A new legal mechanism to allow for transfers of personal data between the EU and the U.S. is now advancing after an October 7th, 2022 Executive Order was issued by U.S. President Biden (the “Executive Order”). The new mechanism is referred to as the EU-U.S. Data Privacy Framework
Kelly M. McMullon is special international labor, employment & data protection counsel in the Labor & Employment Law Department and member of the Firm’s International Labor & Employment, Privacy & Cybersecurity and Sports Groups. Kelly has been recommended in Legal 500 UK for her “responsiveness and practicality.”
Kelly assists clients in a variety of sectors including financial services, asset management, life sciences, fintech, consultancy, retail, sports, leisure and manufacturing in a wide range of contentious and non-contentious matters.
In her employment practice, she provides general day-to-day counselling and advice on all employment-related issues, including hires, terminations, grievances and redundancies, as well as the employment aspects of transactions.
In her data protection practice, Kelly provides strategic advice as well as practical support and guidance on all aspects of data protection compliance, including international transfers of personal data, data breaches, direct marketing and employee data protection concerns. She also provides advice on the data protection aspects of transactions.
Kelly also has experience working with businesses on CSR and ESG initiatives, human rights and modern slavery issues.
Kelly is a contributor to Proskauer’s International Labor and Employment Law and Proskauer on Privacy blogs and is the Editor for Proskauer on Privacy’s “International Data Privacy” chapter. She regularly provides training and speaks on employment and data protection issues.
Her pro bono experience includes counselling not-for-profit organizations on data privacy and employment-related issues.
The UK Supreme Court handed down its much-anticipated decision in the Lloyd v Google LLC  UKSC 50 case on 10 November 2021 restricting claimants’ ability to bring data privacy class actions in the UK under the (now repealed) Data Protection Act 1998 (DPA 1998). This decision will be persuasive (though not binding) with respect to similar class actions brought under the (in-force) UK General Data Protection Regulation and the Data Protection Act 2018 (collectively, the UK GDPR). This decision will not directly impact litigation brought under the EU General Data Protection Regulation in EU member states.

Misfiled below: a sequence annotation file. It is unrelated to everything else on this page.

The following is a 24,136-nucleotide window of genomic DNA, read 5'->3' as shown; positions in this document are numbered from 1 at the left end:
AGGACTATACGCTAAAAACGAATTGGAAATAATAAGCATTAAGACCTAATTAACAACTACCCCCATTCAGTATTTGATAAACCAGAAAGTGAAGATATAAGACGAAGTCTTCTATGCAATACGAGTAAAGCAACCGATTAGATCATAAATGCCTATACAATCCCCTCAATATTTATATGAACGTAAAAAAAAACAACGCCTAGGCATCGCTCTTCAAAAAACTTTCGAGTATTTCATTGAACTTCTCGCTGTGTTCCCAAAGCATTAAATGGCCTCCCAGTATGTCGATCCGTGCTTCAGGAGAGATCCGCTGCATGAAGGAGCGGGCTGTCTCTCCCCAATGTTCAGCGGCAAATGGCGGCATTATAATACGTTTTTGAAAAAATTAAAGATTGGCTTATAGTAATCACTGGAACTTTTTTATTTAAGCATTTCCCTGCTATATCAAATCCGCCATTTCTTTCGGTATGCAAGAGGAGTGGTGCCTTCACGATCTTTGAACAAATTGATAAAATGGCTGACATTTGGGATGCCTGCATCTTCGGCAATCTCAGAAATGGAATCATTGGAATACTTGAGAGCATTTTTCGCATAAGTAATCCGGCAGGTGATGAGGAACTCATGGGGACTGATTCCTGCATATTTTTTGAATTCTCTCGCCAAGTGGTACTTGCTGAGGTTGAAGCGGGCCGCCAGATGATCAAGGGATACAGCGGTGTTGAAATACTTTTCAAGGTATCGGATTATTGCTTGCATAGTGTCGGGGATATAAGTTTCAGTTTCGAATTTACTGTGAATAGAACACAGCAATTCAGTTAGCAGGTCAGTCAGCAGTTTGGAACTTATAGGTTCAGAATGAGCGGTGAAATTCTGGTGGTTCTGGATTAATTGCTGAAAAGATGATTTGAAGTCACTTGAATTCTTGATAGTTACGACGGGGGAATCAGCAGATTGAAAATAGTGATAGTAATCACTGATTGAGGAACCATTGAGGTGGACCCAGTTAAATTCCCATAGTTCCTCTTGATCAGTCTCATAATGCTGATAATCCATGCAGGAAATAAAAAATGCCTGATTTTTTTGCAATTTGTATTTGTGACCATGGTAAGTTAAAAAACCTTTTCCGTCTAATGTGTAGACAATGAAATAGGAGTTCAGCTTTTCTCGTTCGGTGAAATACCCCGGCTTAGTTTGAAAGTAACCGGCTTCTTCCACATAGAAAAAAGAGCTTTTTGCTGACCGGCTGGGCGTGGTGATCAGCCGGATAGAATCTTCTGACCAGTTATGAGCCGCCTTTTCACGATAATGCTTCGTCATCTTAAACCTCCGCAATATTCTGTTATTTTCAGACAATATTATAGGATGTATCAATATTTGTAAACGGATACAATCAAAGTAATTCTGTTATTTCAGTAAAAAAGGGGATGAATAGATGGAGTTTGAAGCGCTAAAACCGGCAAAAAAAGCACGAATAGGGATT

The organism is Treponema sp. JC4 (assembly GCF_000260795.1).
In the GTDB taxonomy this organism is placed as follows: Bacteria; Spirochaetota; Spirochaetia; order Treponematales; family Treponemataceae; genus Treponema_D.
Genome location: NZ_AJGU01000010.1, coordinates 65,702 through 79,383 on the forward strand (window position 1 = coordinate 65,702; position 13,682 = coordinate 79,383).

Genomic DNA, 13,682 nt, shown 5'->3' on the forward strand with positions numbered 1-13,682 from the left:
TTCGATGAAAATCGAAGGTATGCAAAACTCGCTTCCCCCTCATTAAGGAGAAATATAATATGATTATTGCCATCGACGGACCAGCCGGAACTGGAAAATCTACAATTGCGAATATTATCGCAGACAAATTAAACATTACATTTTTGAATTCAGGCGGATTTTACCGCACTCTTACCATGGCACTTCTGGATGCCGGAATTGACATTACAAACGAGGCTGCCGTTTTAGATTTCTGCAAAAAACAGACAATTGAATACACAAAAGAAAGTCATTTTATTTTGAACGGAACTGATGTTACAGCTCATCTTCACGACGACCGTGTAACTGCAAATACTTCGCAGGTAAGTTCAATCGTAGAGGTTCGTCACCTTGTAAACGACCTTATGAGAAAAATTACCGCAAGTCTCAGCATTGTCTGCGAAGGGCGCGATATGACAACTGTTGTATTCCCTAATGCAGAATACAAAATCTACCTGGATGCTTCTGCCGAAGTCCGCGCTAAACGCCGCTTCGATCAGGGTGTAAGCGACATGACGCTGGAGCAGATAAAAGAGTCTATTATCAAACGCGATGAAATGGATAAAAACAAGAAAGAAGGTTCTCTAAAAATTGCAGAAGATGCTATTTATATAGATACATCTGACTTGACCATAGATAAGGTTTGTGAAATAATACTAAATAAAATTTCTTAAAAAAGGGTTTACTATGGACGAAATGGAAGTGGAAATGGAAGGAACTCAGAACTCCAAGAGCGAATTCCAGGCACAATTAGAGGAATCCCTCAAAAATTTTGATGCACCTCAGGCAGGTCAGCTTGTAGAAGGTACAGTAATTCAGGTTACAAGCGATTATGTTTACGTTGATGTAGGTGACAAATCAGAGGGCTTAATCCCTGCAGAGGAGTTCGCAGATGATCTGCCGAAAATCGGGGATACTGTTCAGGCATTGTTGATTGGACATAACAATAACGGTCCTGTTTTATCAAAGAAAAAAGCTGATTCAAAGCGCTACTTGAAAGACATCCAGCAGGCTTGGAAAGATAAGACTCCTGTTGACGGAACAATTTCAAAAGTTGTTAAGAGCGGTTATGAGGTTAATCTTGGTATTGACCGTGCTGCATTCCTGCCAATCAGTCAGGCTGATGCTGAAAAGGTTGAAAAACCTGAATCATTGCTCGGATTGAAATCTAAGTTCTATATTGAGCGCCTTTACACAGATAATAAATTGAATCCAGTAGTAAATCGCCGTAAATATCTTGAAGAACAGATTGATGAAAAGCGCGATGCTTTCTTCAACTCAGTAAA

The final version of the new standard contractual clauses (“SCCs”) were published by the European Commission on June 4, 2021. Many organizations that transfer or receive personal data originating in the European Economic Area (“EEA”) outside the EEA will be required to implement these SCCs with their customers, suppliers and affiliates by December 2022 to comply with the EU General Data Protection Regulation (“GDPR”). This is perhaps the most significant GDPR development since the passage of the GDPR. We had foreshadowed this impending development last week.
It has been reported that European Commission will publish the final versions of new forms of Standard Contractual Clauses (“SCCs”) shortly (even potentially within the next few days). The Commission published draft versions of these SCCs and the implementing Commission Decisions in December 2020. These new SCCs are, arguably, the most significant development in European data protection law since the coming into force of the EU General Data Protection Regulation (“GDPR”) in May 2018, which was three years ago this month. These new SCCs will replace prior versions of the SCCs, some of which date back to 2001 and pre-date the GDPR. We are closely monitoring developments in this area and will report on the new SCCs as soon as these are published. We expect the impact of these SCCs to be significant on organizations which are directly subject to the GDPR or which receive personal data from organizations that are subject to the GDPR.
This alert focuses on the ongoing and developing privacy issues that have arisen for employers and healthcare providers communicating about the 2019 novel coronavirus (COVID-19). Specifically, we will discuss the steps that employers and healthcare companies need to consider when communicating to its employees, the media and general public, and government officials when an individual has been diagnosed with the coronavirus or may have been exposed to the coronavirus.
GDPR fines are seemingly like buses, you wait over a year for enforcement action by the UK’s data supervisory authority, the ICO, and then two come along at once – and with quite dramatic effect.
With less than a month to go until the UK is due to leave the EU (at 11pm GMT/12pm CET on 29 March 2019), there is still much uncertainty as to whether, and if so how, the UK will exit the EU (commonly dubbed “Brexit”). In light of this uncertainty we outline what will happen, and what should be considered, depending on how things play out especially given the important votes due to take place within the UK Parliament this week.
The General Data Protection Regulation (GDPR) comes into force across the European Union (EU) on 25 May 2018. It will have an impact on EU fund managers and may have an impact on non-EU fund managers depending on their operations. Below are FAQs to help EU and non-EU fund managers…